Over the last several years, accumulating evidence suggests that reversible acetylation may be a major regulatory mechanism for controlling protein function. Recent proteomic investigations have cataloged the existence of hundreds of acetylated proteins, implicating a potential regulatory role for nearly all facets of cellular biochemistry. Interestingly, metabolic enzymes constitute the largest portion of acetylated proteins. Only in a handful of examples has the functional significance of protein acetylation been revealed. Thus, there is tremendous need to determine the regulatory functions of protein acetylation, both at the level of physiological outcomes and at the level of molecular mechanism. This proposal directly investigates the central hypothesis that reversible acetylation is a major regulatory mechanism for controlling protein function. To accomplish these goals, we will investigate the biochemical and biological functions of sirtuins, NAD+dependent protein deacetylases, which are implicated in genome maintenance, metabolism, cell survival, and lifespan.
The specific aims are focused on demonstrating a direct regulatory role for sirtuins in several major metabolic processes, and elucidating how site-specific acetylation affects enzyme function. Employing mechanistic enzymology, quantitative mass spectrometry, novel high-throughput assays, metabolic pathway analysis, structural biology, enzyme regulation, cell culture models, and mouse genetics, these studies will provide the first comprehensive understanding of the functional significance of reversible protein acetylation. The results have the potential to uncover the prominence of a previously-unknown regulatory mechanism and to transform how we understand metabolic and aged-related diseases.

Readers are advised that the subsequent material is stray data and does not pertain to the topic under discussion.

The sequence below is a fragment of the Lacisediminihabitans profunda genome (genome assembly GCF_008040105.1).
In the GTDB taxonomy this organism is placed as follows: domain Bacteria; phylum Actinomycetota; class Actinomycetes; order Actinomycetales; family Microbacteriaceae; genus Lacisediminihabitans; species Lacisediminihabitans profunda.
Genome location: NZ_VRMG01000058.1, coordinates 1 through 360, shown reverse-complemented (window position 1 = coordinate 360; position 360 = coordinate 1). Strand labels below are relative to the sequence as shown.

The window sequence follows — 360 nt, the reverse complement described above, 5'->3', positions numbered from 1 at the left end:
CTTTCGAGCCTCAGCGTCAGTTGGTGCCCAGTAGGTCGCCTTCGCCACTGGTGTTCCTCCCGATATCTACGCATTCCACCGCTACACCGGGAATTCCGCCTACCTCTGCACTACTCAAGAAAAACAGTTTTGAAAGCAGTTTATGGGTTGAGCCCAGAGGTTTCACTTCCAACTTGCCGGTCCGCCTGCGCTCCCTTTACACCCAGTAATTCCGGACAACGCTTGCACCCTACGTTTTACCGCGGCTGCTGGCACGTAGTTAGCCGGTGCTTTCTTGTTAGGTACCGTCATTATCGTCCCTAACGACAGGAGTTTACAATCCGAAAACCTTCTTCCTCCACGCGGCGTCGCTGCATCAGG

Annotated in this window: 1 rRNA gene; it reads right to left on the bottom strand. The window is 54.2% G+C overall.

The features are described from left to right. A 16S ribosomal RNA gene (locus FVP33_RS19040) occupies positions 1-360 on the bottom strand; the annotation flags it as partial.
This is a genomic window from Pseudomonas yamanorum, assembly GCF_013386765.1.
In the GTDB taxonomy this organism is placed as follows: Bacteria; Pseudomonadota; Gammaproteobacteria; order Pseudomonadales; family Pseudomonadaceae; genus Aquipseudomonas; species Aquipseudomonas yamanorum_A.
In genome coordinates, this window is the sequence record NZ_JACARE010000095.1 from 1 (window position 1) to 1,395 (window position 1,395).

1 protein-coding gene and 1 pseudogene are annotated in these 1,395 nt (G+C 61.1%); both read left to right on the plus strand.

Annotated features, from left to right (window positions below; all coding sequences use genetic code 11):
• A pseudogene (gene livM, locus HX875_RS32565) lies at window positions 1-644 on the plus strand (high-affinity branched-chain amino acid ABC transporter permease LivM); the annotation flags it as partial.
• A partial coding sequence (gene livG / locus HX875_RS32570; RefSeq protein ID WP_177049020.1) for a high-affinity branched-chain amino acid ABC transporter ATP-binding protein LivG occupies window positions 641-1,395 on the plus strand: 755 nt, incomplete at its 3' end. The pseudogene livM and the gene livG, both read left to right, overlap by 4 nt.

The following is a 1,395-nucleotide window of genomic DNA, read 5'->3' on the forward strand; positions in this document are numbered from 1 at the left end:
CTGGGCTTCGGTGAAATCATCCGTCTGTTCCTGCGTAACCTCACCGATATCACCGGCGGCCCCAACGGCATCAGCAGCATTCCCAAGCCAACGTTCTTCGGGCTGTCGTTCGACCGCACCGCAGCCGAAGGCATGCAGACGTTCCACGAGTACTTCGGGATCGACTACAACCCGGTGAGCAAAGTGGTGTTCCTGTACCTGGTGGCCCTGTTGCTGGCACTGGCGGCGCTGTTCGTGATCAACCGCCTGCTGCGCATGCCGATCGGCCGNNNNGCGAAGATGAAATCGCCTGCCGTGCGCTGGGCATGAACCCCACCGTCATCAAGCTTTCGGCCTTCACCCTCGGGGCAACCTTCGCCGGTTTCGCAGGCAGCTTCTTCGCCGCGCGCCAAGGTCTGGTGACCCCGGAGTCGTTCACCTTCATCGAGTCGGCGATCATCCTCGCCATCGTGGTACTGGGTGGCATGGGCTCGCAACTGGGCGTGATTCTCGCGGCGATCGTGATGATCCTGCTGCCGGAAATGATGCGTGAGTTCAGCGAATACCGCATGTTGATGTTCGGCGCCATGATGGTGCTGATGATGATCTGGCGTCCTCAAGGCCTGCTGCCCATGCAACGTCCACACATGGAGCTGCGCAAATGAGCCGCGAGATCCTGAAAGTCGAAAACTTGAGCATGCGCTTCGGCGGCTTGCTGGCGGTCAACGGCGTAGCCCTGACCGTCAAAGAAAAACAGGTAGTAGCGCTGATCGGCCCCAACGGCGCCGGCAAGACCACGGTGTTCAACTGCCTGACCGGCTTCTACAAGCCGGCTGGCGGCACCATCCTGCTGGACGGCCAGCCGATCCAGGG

Public Health Relevance

New evidence suggests that a previously-unknown form of cellular and metabolic regulation exits. This proposal seeks to investigate the functional importance of this regulatory mechanism and the role played by a group of enzymes that are implicated in genome maintenance, metabolism, cell survival, and lifespan. The results have the potential to the transform how we understand metabolic and aged-related diseases, and to generate novel therapeutic opportunities.

National Institute of Health (NIH)
National Institute of General Medical Sciences (NIGMS)
Research Project (R01)
Project #
Application #
Study Section
Macromolecular Structure and Function E Study Section (MSFE)
Program Officer
Gerratana, Barbara
Project Start
Project End
Budget Start
Budget End
Support Year
Fiscal Year
Total Cost
Indirect Cost
University of Wisconsin Madison
Schools of Medicine
United States
Zip Code
Deota, Shaunak; Chattopadhyay, Tandrika; Ramachandran, Deepti et al. (2017) Identification of a Tissue-Restricted Isoform of SIRT1 Defines a Regulatory Domain that Encodes Specificity. Cell Rep 18:3069-3077
Sanders, Dean; Qian, Shuiming; Fieweger, Rachael et al. (2017) Histone Lysine-to-Methionine Mutations Reduce Histone Methylation and Cause Developmental Pleiotropy. Plant Physiol 173:2243-2252
Dhillon, Rashpal S; Denu, John M (2017) Using comparative biology to understand how aging affects mitochondrial metabolism. Mol Cell Endocrinol 455:54-61
Yu, Wei; Denu, Ryan A; Krautkramer, Kimberly A et al. (2016) Loss of SIRT3 Provides Growth Advantage for B Cell Malignancies. J Biol Chem 291:3268-79
Hullinger, Rikki; Li, Mi; Wang, Jingxin et al. (2016) Increased expression of AT-1/SLC33A1 causes an autistic-like phenotype in mice by affecting dendritic branching and spine formation. J Exp Med 213:1267-84
Fan, J; Baeza, J; Denu, J M (2016) Investigating Histone Acetylation Stoichiometry and Turnover Rate. Methods Enzymol 574:125-148
Gregg, Trillian; Poudel, Chetan; Schmidt, Brian A et al. (2016) Pancreatic ?-Cells From Mice Offset Age-Associated Mitochondrial Deficiency With Reduced KATP Channel Activity. Diabetes 65:2700-10
Baeza, Josue; Smallegan, Michael J; Denu, John M (2016) Mechanisms and Dynamics of Protein Acetylation in Mitochondria. Trends Biochem Sci 41:231-44
Dittenhafer-Reed, Kristin E; Richards, Alicia L; Fan, Jing et al. (2015) SIRT3 mediates multi-tissue coupling for metabolic fuel switching. Cell Metab 21:637-46
Kugel, Sita; Feldman, Jessica L; Klein, Mark A et al. (2015) Identification of and Molecular Basis for SIRT6 Loss-of-Function Point Mutations in Cancer. Cell Rep 13:479-488

Showing the most recent 10 out of 59 publications